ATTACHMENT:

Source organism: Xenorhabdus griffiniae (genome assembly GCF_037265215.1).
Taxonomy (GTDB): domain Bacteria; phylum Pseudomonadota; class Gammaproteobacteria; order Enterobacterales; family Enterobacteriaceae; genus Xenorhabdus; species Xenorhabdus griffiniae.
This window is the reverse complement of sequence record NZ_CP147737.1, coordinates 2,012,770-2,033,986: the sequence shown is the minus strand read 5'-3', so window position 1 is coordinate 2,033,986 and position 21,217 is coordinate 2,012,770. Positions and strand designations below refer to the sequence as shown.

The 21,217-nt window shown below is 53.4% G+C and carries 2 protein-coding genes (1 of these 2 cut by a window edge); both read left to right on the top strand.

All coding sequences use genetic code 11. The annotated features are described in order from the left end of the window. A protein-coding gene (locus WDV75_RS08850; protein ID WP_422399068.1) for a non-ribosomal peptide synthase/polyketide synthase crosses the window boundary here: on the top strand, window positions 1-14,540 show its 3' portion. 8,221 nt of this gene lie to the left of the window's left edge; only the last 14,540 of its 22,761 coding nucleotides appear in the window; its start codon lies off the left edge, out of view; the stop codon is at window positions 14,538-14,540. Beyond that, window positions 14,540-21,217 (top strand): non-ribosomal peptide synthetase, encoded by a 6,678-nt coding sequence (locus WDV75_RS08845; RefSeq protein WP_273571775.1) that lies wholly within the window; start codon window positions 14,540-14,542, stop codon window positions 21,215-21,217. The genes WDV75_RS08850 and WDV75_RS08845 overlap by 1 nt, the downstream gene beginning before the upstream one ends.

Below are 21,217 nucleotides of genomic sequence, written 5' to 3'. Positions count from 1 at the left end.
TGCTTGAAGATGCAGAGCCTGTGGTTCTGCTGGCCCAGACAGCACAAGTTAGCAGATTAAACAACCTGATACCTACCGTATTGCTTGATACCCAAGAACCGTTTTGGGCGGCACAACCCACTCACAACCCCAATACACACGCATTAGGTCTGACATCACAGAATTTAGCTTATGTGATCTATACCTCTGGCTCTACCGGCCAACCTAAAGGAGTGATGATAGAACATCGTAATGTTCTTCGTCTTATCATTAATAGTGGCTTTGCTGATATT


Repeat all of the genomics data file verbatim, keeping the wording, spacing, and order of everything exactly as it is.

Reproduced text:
Source organism: Xenorhabdus griffiniae (genome assembly GCF_037265215.1).
Taxonomy (GTDB): domain Bacteria; phylum Pseudomonadota; class Gammaproteobacteria; order Enterobacterales; family Enterobacteriaceae; genus Xenorhabdus; species Xenorhabdus griffiniae.
This window is the reverse complement of sequence record NZ_CP147737.1, coordinates 2,012,770-2,033,986: the sequence shown is the minus strand read 5'-3', so window position 1 is coordinate 2,033,986 and position 21,217 is coordinate 2,012,770. Positions and strand designations below refer to the sequence as shown.

The 21,217-nt window shown below is 53.4% G+C and carries 2 protein-coding genes (1 of these 2 cut by a window edge); both read left to right on the top strand.

All coding sequences use genetic code 11. The annotated features are described in order from the left end of the window. A protein-coding gene (locus WDV75_RS08850; protein ID WP_422399068.1) for a non-ribosomal peptide synthase/polyketide synthase crosses the window boundary here: on the top strand, window positions 1-14,540 show its 3' portion. 8,221 nt of this gene lie to the left of the window's left edge; only the last 14,540 of its 22,761 coding nucleotides appear in the window; its start codon lies off the left edge, out of view; the stop codon is at window positions 14,538-14,540. Beyond that, window positions 14,540-21,217 (top strand): non-ribosomal peptide synthetase, encoded by a 6,678-nt coding sequence (locus WDV75_RS08845; RefSeq protein WP_273571775.1) that lies wholly within the window; start codon window positions 14,540-14,542, stop codon window positions 21,215-21,217. The genes WDV75_RS08850 and WDV75_RS08845 overlap by 1 nt, the downstream gene beginning before the upstream one ends.

Below are 21,217 nucleotides of genomic sequence, written 5' to 3'. Positions count from 1 at the left end.
TGCTTGAAGATGCAGAGCCTGTGGTTCTGCTGGCCCAGACAGCACAAGTTAGCAGATTAAACAACCTGATACCTACCGTATTGCTTGATACCCAAGAACCGTTTTGGGCGGCACAACCCACTCACAACCCCAATACACACGCATTAGGTCTGACATCACAGAATTTAGCTTATGTGATCTATACCTCTGGCTCTACCGGCCAACCTAAAGGAGTGATGATAGAACATCGTAATGTTCTTCGTCTTATCATTAATAGTGGCTTTGCTGATATT